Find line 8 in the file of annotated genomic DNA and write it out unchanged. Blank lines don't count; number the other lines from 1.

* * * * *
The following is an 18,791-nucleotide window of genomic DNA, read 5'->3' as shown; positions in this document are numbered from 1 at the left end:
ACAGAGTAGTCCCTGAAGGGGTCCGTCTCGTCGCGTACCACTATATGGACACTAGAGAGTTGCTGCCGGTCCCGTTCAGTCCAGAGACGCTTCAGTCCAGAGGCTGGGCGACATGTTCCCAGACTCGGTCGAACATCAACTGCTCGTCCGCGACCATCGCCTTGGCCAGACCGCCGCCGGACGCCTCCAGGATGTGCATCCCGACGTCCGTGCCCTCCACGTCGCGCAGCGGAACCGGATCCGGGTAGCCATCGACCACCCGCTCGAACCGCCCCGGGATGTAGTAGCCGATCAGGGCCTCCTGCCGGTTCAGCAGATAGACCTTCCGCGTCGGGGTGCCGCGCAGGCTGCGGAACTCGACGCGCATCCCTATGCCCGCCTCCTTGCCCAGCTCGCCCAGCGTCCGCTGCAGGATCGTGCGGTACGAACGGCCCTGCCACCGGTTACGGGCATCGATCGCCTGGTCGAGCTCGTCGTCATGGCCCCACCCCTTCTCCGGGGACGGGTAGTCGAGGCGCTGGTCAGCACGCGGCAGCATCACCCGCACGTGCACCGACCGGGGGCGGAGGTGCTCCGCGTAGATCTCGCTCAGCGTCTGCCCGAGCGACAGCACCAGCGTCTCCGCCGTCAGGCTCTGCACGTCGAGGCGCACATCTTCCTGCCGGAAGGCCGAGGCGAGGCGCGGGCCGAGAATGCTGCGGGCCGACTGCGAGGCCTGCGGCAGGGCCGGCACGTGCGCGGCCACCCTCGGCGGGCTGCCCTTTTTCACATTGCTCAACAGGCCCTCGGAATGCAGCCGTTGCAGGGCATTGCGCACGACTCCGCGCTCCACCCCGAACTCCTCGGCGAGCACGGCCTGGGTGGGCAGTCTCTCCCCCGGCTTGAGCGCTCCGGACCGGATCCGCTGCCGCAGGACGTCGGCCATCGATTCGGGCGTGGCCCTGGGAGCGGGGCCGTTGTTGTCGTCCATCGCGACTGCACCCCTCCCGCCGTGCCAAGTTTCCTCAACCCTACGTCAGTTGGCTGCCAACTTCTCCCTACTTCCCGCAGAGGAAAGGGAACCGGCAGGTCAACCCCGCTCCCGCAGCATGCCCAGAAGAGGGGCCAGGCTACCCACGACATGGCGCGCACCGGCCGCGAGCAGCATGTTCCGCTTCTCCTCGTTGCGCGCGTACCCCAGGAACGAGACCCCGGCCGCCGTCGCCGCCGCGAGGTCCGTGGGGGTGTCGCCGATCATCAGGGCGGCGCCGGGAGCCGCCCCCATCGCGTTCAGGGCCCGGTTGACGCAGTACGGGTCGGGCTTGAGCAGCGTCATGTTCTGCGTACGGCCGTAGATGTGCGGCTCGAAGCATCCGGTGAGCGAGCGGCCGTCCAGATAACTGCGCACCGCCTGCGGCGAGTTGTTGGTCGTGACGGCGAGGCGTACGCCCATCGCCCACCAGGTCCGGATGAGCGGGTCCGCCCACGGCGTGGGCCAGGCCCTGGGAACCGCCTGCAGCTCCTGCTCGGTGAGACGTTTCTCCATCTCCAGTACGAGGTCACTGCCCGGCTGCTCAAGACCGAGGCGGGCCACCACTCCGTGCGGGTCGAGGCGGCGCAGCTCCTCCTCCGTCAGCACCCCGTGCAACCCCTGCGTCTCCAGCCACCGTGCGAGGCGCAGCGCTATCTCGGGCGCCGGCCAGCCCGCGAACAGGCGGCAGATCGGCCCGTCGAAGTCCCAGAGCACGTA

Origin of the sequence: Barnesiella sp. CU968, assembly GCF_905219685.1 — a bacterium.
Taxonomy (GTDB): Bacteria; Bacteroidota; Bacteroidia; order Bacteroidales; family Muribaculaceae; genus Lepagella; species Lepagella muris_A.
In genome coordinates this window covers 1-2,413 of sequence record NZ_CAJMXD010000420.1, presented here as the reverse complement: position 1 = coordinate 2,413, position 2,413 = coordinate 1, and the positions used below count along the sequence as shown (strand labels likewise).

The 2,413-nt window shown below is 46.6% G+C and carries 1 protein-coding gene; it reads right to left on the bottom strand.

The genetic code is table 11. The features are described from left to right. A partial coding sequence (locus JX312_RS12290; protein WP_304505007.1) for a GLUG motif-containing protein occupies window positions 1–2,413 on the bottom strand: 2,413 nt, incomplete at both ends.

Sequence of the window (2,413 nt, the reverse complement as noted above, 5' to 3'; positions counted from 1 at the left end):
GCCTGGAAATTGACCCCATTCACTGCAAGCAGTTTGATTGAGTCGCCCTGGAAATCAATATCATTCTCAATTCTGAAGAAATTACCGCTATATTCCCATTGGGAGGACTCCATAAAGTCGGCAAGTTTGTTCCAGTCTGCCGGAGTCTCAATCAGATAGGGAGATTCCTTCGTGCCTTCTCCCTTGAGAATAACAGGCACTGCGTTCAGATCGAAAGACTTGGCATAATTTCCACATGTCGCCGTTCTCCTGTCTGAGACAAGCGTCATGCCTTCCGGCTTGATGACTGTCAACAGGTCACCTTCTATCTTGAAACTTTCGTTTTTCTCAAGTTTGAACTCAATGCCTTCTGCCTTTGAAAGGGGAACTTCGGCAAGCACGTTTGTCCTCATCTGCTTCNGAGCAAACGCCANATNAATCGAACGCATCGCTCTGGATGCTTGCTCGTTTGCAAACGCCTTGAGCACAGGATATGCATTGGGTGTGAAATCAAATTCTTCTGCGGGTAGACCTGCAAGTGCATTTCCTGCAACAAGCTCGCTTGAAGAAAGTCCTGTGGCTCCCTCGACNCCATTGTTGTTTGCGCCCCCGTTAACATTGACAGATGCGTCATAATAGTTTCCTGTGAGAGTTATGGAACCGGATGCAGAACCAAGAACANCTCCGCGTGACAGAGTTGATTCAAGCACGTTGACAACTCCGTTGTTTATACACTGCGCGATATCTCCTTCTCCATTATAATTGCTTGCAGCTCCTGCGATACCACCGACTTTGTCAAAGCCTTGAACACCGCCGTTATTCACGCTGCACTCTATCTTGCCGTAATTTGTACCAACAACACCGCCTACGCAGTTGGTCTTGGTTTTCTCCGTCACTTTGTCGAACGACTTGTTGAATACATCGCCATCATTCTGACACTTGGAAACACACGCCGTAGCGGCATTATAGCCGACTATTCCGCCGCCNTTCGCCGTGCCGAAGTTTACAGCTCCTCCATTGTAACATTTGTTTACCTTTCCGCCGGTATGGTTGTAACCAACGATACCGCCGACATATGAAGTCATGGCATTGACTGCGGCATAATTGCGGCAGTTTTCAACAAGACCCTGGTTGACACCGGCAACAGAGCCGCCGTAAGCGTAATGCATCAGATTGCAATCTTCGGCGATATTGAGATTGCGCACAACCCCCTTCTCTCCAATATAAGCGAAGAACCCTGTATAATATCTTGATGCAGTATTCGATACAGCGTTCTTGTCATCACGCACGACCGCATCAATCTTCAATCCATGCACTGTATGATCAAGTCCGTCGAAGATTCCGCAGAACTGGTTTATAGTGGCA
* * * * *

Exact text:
Sequence of the window (2,413 nt, the reverse complement as noted above, 5' to 3'; positions counted from 1 at the left end):